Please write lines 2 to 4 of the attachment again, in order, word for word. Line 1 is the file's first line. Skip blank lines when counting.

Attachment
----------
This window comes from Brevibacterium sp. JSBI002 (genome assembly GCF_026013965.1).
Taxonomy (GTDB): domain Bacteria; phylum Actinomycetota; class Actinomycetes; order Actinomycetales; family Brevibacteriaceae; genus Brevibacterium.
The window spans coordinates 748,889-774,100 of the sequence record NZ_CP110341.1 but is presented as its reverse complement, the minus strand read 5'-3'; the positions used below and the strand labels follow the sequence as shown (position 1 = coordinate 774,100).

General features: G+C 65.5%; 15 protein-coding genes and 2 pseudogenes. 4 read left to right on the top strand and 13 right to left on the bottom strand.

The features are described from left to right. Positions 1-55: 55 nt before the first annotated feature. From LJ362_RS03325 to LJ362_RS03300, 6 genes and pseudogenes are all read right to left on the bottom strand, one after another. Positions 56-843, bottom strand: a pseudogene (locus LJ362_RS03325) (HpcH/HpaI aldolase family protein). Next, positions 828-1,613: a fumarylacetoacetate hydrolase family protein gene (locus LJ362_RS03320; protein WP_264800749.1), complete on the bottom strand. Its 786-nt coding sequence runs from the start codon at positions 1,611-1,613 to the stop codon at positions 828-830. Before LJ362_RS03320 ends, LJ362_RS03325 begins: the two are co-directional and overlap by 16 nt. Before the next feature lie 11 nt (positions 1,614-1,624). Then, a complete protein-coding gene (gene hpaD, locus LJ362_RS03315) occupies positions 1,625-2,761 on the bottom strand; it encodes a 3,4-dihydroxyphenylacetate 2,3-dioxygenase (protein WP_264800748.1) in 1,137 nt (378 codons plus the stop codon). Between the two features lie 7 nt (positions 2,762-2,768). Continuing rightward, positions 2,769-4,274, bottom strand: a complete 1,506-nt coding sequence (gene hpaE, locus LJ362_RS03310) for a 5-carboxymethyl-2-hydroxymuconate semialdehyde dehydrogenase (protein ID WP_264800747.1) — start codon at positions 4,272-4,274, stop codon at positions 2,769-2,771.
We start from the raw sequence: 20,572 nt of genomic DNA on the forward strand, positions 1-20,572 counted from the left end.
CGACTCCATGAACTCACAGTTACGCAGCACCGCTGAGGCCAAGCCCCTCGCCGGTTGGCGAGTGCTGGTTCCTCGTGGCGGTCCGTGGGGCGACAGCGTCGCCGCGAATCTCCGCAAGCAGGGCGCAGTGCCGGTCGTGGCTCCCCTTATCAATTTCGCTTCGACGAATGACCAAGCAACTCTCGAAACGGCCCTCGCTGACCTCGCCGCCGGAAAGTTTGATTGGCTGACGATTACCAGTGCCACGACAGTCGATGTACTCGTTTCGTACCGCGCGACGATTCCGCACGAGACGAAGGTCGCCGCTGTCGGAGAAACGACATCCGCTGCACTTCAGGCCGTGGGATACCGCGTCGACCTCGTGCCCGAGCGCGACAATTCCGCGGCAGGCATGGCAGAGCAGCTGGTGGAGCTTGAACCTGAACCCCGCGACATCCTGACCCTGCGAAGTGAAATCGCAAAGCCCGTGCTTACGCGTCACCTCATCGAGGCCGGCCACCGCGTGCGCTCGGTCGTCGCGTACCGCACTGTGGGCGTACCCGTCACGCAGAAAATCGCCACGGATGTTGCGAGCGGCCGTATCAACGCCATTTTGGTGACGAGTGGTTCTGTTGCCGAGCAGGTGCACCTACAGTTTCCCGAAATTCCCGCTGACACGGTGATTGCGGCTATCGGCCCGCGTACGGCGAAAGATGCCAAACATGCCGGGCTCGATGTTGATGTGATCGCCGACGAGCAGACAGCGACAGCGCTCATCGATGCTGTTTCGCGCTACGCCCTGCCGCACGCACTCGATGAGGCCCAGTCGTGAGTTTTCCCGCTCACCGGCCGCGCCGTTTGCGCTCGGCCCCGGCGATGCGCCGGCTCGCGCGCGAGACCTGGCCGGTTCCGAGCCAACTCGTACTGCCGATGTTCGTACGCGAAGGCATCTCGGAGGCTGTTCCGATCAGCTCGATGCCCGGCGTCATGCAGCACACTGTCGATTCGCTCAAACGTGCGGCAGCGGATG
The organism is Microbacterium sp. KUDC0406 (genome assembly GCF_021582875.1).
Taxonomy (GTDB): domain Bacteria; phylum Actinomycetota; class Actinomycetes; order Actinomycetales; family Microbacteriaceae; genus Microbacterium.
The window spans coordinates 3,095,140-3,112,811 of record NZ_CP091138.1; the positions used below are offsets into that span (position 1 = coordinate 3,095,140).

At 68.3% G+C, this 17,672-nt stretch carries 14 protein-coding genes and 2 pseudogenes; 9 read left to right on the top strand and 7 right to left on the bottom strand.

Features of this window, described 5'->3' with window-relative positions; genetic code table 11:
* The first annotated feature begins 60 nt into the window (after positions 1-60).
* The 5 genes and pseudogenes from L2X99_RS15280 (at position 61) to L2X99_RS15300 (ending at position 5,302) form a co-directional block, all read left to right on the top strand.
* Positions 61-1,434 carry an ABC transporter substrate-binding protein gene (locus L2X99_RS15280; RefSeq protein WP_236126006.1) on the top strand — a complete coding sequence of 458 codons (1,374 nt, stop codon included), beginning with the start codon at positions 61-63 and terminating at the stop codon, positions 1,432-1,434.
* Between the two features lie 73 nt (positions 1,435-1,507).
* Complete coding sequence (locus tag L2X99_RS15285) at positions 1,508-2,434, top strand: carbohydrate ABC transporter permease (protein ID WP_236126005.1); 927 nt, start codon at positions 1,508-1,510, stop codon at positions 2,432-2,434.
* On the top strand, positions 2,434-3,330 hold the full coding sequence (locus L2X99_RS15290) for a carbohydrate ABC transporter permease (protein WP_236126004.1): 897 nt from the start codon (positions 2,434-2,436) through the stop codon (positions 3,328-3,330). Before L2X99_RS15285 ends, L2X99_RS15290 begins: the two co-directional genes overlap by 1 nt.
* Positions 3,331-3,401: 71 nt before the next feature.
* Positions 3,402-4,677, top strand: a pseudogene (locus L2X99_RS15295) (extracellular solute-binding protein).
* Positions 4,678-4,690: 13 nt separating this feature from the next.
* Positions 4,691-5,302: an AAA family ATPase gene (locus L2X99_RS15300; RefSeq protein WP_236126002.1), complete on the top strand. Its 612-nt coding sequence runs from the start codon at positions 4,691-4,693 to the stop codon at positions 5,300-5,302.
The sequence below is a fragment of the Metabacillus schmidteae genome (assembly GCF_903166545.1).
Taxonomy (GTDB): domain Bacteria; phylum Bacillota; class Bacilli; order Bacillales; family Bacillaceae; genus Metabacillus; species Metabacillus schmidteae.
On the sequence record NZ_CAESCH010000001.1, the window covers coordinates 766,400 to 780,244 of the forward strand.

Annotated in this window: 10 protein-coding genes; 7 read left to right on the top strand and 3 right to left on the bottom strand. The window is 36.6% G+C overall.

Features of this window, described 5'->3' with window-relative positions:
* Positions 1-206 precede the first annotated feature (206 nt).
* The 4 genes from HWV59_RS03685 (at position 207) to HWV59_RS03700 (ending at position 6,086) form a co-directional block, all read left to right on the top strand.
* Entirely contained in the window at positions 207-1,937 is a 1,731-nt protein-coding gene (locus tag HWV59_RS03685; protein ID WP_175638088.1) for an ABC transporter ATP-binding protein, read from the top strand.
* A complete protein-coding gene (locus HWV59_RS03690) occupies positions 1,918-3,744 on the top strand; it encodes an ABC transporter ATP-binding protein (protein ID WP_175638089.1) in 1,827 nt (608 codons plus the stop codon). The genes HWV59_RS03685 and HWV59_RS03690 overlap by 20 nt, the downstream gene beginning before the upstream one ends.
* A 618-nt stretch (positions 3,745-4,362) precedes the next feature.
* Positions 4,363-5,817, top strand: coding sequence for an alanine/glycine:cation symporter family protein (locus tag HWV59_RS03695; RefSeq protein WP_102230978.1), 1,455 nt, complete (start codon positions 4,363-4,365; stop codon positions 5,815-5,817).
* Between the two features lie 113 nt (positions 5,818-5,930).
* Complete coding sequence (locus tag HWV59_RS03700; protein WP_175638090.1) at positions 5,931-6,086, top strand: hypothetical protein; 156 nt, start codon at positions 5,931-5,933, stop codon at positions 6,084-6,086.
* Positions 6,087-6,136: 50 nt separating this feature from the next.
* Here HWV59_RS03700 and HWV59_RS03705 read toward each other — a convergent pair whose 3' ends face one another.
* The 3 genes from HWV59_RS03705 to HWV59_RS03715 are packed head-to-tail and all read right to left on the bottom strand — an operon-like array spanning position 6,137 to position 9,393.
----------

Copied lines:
Taxonomy (GTDB): domain Bacteria; phylum Actinomycetota; class Actinomycetes; order Actinomycetales; family Brevibacteriaceae; genus Brevibacterium.
The window spans coordinates 748,889-774,100 of the sequence record NZ_CP110341.1 but is presented as its reverse complement, the minus strand read 5'-3'; the positions used below and the strand labels follow the sequence as shown (position 1 = coordinate 774,100).

General features: G+C 65.5%; 15 protein-coding genes and 2 pseudogenes. 4 read left to right on the top strand and 13 right to left on the bottom strand.